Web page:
Why Consolidating Debt Works

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It's hard not to feel anxious when you look at the state of American consumer debt: Our credit card debt was $870 billion in December 2018, while our car delinquencies are bonkers and our student debt is nearing $1.6 trillion. Debt has become a way of life, and for loads of us, it may seem like there's no way out.


Debt, however, doesn't have to be lifelong, nor should it be. There are lots of individual ways to get yourself to pay it down, but one big step is going to help you no matter which path you take. Consolidating your debt may sound like asking you to take various overwhelming bills and turn them into a giant mecha-debt, but it's actually the opposite, at least in effect.

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It's important not to think of this as creating a bigger monster to fight. Instead, debt consolidation is about locking down a lower interest rate. Your various debts might all comes with wildly different schedules and terms of service, which, even automated, can get confusing fast. When you've consolidated, you can not only get lower rates for paying back your lender, but that rate won't change with the market. You'll be able to predict your payments much more reliably.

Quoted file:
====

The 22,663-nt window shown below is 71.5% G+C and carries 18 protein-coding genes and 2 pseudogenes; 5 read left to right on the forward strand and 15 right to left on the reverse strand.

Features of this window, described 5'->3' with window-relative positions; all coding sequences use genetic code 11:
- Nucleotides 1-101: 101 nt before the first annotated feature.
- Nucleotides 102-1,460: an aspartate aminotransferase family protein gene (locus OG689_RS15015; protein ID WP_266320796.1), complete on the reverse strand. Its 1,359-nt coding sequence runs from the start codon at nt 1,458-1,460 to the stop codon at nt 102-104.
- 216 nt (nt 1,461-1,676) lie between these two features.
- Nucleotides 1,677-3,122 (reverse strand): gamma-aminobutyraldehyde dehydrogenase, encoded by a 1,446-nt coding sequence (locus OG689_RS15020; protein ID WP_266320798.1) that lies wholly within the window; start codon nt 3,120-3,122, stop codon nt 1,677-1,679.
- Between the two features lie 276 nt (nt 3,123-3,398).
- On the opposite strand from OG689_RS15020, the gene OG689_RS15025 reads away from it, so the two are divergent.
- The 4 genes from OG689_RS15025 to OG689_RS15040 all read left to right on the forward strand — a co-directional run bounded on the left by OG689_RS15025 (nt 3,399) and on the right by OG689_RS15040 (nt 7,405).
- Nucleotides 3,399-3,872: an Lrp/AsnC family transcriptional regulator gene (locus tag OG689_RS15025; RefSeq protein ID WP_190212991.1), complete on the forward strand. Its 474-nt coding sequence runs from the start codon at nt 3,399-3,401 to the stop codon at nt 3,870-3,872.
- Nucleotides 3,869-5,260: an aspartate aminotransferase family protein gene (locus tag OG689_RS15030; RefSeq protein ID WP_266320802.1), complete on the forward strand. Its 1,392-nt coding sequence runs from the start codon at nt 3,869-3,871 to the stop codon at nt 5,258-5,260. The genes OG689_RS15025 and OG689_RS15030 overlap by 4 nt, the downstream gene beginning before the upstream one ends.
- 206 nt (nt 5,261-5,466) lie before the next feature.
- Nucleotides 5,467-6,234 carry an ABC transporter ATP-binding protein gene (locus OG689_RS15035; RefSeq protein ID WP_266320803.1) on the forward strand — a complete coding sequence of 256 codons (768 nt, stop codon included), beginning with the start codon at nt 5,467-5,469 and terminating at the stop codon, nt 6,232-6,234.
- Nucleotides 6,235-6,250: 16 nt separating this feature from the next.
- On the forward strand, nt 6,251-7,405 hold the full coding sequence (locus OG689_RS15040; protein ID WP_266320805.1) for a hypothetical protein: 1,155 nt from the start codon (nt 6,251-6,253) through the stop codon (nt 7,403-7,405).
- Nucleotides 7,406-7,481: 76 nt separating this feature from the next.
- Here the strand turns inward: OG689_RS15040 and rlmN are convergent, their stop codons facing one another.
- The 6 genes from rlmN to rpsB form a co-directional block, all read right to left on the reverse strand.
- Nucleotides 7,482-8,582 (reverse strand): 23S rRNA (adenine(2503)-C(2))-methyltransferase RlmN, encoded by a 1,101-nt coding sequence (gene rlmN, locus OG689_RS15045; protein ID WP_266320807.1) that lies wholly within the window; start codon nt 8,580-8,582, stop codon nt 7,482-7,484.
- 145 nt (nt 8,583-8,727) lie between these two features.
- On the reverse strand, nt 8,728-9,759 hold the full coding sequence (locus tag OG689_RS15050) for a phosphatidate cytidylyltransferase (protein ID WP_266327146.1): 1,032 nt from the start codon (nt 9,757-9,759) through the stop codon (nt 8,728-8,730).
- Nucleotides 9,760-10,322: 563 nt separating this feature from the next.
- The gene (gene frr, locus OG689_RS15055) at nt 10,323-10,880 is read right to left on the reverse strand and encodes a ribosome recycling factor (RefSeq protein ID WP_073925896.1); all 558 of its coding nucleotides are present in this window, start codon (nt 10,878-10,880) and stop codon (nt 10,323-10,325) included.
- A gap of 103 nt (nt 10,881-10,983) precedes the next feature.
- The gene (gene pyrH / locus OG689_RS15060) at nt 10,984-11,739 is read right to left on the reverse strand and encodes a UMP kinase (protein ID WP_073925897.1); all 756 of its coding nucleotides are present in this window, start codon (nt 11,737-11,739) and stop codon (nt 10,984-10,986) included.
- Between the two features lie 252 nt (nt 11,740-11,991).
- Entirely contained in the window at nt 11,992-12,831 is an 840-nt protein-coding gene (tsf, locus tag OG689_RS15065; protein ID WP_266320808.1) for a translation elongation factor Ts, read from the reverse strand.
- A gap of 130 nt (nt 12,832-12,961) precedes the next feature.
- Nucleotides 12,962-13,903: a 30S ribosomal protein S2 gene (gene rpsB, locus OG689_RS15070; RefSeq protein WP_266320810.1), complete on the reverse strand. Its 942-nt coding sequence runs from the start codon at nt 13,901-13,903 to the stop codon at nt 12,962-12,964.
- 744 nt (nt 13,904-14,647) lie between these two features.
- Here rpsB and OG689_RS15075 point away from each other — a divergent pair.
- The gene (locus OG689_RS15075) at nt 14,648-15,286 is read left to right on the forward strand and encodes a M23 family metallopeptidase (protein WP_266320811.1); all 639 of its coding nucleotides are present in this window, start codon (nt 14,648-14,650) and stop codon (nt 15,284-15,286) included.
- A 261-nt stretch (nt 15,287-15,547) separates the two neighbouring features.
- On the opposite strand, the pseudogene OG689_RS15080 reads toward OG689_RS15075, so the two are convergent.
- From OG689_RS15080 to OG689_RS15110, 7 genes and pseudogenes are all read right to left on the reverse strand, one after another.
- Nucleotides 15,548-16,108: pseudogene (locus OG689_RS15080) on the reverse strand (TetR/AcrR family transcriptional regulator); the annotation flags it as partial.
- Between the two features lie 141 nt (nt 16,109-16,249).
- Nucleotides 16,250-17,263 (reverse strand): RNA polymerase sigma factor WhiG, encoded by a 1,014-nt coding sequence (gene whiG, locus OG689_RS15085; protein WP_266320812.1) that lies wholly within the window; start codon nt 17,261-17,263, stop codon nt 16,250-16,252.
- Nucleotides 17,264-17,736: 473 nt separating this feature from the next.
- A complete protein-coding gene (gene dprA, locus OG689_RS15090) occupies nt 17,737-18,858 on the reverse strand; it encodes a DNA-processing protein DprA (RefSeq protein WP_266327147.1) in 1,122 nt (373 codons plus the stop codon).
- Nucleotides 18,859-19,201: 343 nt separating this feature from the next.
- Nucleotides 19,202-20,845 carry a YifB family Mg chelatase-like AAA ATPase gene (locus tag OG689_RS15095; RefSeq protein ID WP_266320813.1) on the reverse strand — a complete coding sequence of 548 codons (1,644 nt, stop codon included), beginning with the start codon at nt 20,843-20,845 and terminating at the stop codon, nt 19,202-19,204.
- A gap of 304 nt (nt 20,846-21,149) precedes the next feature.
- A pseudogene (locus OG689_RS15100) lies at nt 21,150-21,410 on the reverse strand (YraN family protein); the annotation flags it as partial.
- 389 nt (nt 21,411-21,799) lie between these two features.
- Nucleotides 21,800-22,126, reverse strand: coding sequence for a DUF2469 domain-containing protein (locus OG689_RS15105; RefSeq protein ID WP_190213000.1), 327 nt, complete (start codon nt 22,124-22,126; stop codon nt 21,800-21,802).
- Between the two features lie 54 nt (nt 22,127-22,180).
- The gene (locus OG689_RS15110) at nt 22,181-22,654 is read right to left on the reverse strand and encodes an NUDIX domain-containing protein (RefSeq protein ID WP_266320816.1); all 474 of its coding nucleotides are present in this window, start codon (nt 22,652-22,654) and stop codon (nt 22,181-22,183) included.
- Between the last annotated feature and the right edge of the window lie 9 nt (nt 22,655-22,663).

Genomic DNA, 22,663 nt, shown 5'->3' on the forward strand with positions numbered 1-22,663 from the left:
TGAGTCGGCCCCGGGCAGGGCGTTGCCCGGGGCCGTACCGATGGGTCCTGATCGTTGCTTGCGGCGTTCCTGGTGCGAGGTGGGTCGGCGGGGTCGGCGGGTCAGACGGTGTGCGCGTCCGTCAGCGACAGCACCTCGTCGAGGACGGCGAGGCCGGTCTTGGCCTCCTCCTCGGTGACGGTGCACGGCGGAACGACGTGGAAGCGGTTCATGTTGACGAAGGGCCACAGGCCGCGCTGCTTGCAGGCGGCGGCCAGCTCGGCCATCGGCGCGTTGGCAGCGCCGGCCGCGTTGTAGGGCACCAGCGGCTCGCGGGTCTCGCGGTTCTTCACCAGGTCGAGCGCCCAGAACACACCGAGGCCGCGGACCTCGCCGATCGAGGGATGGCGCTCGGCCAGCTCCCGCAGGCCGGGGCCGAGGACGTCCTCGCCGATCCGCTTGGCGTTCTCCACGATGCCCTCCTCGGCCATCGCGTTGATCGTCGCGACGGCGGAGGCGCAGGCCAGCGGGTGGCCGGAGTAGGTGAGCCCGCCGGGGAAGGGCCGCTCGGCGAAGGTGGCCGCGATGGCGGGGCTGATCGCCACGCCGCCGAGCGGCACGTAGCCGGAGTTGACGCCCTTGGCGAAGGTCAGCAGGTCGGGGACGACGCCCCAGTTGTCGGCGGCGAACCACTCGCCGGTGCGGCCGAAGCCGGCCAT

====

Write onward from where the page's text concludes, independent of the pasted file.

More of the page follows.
Consolidation can also let you choose the length of time over which you'll pay down your debt. Of course, it's not an infinite deferral, but it is more control over your financial future. Best of all, debt consolidation can help you keep up momentum. Stick to this simpler plan and you're likely to come out on top.